The homeland of our lineage, Africa encompasses a fossil hominin record across the last 6 million years or more. The genetics of African populations give us insights into the evolutionary history of humans across the last few hundred thousand years.
Humans tend to mix and interact with each other. Geneticists are once again starting to take that seriously, changing their view of our origins.
Mining led to the skull's discovery, destroyed its context, and left a century-long legacy of lead poisoning.
New research shows that today's populations in Africa have around one third the Neandertal ancestry as people in Eurasia.
Reading a meta-analysis of faunal data by Geoff Smith and coworkers that concludes that all Middle Pleistocene African peoples hunted the same prey animals.
Recently, I delivered a lecture to the American Society for Human Genetics, focusing on the African record of human origins. It was a great privilege to speak to more than 5000 members of this professional organization, together with other distinguished experts on African genetic variation and health. Here I share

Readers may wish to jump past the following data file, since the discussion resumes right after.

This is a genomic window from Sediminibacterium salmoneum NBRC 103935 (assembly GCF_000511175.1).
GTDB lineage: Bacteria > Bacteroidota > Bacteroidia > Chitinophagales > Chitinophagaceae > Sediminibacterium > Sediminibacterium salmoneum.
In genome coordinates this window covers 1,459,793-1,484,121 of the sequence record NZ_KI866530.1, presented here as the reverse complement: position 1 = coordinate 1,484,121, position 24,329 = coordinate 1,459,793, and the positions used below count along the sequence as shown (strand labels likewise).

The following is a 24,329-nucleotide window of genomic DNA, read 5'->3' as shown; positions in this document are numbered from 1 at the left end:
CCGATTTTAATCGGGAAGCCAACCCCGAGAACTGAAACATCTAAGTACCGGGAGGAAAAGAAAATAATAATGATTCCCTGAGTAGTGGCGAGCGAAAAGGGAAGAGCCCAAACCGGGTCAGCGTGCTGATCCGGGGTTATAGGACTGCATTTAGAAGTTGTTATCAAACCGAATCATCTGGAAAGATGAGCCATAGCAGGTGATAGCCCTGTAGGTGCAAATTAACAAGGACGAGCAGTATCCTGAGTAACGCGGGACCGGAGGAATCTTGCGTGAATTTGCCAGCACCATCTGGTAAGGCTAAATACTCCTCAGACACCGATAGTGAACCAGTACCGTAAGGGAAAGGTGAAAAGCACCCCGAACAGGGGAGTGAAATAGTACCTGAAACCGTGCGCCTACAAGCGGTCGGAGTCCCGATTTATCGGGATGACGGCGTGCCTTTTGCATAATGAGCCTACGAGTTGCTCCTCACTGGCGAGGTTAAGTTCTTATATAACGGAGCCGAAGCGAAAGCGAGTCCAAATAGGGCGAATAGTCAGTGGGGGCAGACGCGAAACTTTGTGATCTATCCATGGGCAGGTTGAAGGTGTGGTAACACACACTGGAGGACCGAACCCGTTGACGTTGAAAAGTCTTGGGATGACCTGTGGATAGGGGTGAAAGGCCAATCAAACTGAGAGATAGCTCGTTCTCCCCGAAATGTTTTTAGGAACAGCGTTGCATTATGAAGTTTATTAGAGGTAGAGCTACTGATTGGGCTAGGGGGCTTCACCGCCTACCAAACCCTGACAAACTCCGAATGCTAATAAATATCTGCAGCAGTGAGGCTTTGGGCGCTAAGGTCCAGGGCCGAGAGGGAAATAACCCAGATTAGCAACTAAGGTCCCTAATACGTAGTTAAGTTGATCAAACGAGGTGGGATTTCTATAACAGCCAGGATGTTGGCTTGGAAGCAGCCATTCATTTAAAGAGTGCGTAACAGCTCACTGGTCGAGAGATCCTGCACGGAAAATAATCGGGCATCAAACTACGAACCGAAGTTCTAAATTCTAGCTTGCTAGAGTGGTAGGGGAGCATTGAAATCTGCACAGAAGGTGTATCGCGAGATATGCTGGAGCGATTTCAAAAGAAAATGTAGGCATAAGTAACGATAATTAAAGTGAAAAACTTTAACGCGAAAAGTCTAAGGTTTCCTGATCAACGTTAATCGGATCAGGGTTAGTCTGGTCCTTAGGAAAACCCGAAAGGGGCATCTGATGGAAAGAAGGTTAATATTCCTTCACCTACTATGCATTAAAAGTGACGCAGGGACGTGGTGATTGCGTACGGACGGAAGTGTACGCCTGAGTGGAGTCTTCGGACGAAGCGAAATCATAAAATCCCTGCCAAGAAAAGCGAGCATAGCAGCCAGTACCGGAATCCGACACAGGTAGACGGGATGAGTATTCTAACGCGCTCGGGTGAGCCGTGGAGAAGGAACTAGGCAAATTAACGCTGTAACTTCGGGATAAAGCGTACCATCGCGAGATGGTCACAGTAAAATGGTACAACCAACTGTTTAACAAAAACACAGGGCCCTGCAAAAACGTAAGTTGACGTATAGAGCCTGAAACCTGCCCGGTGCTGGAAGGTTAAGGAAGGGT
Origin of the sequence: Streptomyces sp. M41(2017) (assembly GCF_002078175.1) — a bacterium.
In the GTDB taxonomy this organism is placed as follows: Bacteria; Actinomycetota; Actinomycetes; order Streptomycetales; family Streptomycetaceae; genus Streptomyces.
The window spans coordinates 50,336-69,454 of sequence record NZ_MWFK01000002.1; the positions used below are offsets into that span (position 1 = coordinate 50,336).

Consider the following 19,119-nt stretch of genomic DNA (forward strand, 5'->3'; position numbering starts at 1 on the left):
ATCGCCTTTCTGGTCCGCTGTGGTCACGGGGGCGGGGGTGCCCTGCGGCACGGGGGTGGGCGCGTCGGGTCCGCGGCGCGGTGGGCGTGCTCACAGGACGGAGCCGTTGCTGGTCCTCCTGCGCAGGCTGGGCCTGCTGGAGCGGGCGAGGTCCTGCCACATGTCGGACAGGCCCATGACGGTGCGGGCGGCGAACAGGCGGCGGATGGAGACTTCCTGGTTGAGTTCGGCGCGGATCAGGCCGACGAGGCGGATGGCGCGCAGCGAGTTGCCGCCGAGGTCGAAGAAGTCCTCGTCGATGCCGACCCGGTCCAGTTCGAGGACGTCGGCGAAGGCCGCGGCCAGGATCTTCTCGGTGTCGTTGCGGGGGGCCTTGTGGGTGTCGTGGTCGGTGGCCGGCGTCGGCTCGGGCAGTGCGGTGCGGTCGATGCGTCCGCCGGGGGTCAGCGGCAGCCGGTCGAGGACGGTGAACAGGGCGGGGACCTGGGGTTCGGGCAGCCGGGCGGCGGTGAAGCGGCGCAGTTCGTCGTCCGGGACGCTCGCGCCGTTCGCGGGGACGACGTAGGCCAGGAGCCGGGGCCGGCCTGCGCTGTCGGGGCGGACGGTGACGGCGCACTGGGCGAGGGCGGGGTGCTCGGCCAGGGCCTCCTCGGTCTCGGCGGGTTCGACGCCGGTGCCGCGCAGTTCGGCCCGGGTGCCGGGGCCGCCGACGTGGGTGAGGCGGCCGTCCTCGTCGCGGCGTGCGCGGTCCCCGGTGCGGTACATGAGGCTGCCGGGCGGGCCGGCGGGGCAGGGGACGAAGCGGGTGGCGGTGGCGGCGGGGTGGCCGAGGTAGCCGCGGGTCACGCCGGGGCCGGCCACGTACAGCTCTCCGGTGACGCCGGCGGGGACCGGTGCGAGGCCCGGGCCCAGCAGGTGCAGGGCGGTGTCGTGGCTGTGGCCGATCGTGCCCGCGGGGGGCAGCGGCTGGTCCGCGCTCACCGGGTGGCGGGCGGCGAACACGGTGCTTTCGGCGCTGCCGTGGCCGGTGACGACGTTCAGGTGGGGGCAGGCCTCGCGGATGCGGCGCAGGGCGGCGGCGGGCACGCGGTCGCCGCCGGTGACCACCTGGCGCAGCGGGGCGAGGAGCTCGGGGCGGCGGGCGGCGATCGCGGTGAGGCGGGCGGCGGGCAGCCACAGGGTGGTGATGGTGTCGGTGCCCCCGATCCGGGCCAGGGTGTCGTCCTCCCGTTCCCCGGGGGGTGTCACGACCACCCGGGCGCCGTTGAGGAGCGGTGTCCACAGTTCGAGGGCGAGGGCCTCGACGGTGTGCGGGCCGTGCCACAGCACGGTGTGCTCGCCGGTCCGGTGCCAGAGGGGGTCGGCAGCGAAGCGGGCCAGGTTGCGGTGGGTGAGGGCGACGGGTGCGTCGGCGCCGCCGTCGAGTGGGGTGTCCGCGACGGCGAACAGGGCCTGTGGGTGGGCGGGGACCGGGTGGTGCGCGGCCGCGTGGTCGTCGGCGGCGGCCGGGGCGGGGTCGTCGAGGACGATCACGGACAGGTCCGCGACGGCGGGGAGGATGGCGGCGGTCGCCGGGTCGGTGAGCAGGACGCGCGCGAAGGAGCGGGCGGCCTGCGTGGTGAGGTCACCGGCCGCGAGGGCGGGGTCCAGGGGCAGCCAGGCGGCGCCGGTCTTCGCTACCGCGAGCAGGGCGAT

I describe results from two papers of African genetic variation, which show that the population growth from agriculture followed an earlier demographic expansion.
A study of SNP variation across Africa enables us to look at a structured ancestral population long before 100,000 years ago.
As I read through the 20th-century archaeologist's memoirs, I find the flavor of the field in the 1920s and 1930s.